Ongoing: "Rethinking Cities for the Age of Global Warming" is the title of the newest exhibition at the Skyscraper Museum. Of the world's 20 largest megacities - metropolitan areas with a population of 10 million or more - seven are located in the tropical countries and islands of Southeast Asia. WOHA - the practice begun in 1994 by architects Wong Mun Summ and Richard Hassell - has built extensively in the tiny city-state of Singapore, as well as in Bangkok, Mumbai, and other megacities in the region. WOHA proposes - and has built - tropical skyscrapers enveloped by nature and vertical villages with sky gardens, breezeways, and elevated parks. At a time when global warming threatens the future, the enlightened work of WOHA rethinks the urban environment, offering prototypes that use vertical density to create highly social, sustainable, and garden-filled cities. Through Sept. 4, 2016. Place: Skyscraper Museum, 39 Battery Place. Museum open, Wednesday-Sunday, noon to 6 p.m. Admission: $5; $2.50 (students and seniors). For more information, click here.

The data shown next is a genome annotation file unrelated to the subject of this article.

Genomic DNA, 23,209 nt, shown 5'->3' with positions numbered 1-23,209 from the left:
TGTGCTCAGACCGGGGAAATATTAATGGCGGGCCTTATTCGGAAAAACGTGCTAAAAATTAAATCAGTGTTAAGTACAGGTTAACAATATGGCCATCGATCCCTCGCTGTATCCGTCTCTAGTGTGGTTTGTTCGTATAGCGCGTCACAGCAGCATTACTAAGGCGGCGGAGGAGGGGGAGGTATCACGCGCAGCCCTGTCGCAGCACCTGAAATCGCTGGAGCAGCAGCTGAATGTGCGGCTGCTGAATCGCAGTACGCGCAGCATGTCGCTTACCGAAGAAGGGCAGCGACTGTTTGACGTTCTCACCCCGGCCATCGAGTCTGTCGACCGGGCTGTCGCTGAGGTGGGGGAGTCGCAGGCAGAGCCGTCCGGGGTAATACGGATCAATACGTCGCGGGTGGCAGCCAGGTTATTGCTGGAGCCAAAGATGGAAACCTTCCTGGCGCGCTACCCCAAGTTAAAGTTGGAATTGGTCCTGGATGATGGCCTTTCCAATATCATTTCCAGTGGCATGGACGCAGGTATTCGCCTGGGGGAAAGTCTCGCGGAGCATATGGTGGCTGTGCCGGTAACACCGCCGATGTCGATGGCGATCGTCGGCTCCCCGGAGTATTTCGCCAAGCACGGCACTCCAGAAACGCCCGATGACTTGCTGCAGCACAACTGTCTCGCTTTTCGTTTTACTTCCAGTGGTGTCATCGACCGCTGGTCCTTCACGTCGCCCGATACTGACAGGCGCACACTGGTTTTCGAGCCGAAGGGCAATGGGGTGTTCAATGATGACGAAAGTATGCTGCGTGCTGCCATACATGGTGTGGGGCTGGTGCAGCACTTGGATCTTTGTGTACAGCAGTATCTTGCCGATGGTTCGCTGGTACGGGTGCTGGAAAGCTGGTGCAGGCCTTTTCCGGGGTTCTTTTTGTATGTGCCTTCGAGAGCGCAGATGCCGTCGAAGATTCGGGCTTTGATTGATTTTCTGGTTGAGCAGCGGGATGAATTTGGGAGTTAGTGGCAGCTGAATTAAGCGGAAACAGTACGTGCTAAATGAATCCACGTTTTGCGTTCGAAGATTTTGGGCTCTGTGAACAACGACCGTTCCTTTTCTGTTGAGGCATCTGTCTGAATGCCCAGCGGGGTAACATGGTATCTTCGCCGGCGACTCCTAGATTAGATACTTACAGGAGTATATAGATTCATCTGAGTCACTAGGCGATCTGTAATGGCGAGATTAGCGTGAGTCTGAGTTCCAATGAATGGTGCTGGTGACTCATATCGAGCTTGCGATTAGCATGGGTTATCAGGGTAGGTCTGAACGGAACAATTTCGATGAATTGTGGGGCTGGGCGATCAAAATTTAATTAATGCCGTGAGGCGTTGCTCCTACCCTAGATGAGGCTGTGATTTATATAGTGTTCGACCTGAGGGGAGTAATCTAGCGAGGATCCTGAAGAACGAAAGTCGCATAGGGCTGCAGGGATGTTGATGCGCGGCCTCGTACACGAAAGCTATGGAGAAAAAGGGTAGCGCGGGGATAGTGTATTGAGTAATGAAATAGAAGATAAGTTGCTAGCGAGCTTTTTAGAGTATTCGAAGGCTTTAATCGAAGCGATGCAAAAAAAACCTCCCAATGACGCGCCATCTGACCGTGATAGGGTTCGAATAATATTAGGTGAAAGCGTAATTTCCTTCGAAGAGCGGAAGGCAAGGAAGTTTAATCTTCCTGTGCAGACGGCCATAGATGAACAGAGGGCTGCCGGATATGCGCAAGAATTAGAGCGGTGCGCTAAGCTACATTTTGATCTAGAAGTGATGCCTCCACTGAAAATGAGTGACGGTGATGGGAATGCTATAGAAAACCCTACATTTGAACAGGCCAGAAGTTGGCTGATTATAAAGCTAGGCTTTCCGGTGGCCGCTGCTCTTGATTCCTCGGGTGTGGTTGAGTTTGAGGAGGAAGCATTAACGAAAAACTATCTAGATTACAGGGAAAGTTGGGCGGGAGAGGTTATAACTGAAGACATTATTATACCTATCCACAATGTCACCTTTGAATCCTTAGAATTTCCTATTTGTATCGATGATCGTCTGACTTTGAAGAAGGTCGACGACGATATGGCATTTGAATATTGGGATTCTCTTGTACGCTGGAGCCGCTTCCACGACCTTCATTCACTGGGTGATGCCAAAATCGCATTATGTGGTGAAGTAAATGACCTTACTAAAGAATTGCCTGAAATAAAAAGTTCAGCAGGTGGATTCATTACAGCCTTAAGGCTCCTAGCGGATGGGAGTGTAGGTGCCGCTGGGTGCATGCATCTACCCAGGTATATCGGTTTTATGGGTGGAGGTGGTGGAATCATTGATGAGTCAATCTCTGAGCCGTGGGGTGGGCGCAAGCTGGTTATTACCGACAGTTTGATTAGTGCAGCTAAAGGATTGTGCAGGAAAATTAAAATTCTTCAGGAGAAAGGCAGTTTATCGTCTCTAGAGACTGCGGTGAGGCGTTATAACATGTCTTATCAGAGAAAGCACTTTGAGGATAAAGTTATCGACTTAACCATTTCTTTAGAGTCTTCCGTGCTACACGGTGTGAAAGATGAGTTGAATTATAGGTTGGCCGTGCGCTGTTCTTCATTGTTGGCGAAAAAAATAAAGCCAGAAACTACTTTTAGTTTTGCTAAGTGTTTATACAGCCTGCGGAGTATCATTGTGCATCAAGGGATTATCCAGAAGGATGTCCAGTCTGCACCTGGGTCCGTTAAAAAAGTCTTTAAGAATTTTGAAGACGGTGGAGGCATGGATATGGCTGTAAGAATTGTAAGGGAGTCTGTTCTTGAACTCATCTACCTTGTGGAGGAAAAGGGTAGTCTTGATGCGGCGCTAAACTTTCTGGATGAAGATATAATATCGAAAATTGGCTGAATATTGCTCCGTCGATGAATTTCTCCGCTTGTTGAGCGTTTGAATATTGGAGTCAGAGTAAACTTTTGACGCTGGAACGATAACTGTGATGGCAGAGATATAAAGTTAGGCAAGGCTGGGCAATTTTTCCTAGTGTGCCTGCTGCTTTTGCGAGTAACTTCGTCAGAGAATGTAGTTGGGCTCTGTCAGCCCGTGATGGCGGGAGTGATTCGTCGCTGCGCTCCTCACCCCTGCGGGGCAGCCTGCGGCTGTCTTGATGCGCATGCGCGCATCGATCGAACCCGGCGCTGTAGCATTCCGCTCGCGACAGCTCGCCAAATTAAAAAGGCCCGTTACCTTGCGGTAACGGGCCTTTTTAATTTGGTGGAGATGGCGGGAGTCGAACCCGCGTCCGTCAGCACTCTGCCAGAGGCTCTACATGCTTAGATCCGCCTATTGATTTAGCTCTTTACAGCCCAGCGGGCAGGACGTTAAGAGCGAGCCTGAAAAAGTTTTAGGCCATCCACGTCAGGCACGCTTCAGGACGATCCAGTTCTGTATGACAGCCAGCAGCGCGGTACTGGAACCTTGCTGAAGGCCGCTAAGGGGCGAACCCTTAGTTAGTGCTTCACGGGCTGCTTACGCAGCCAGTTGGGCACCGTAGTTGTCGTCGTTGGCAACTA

Ongoing: "Unbound: Narrative Art of the Plains" at the National Museum of the American Indian traces the evolution of the narrative art form from historic hides, muslins and ledger books to a selection of contemporary works by Native artists, the majority commissioned for this exhibition. Warrior-artists from the Native nations of North America's plains have long used pictures to depict visionary experiences and successes in battle and horse raiding. When the U.S. government enacted policies from 1870 to 1920 that forced Plains people to give up their traditions, drawings became a crucial means of addressing cultural upheaval. Since the 1960s, narrative artists have blended traditional and modern materials to depict everything from ceremonies and family histories to humor and contemporary life. Through Dec. 4, 2016. Place: 1 Bowling Green. The museum is open daily. Free. For more information, click here.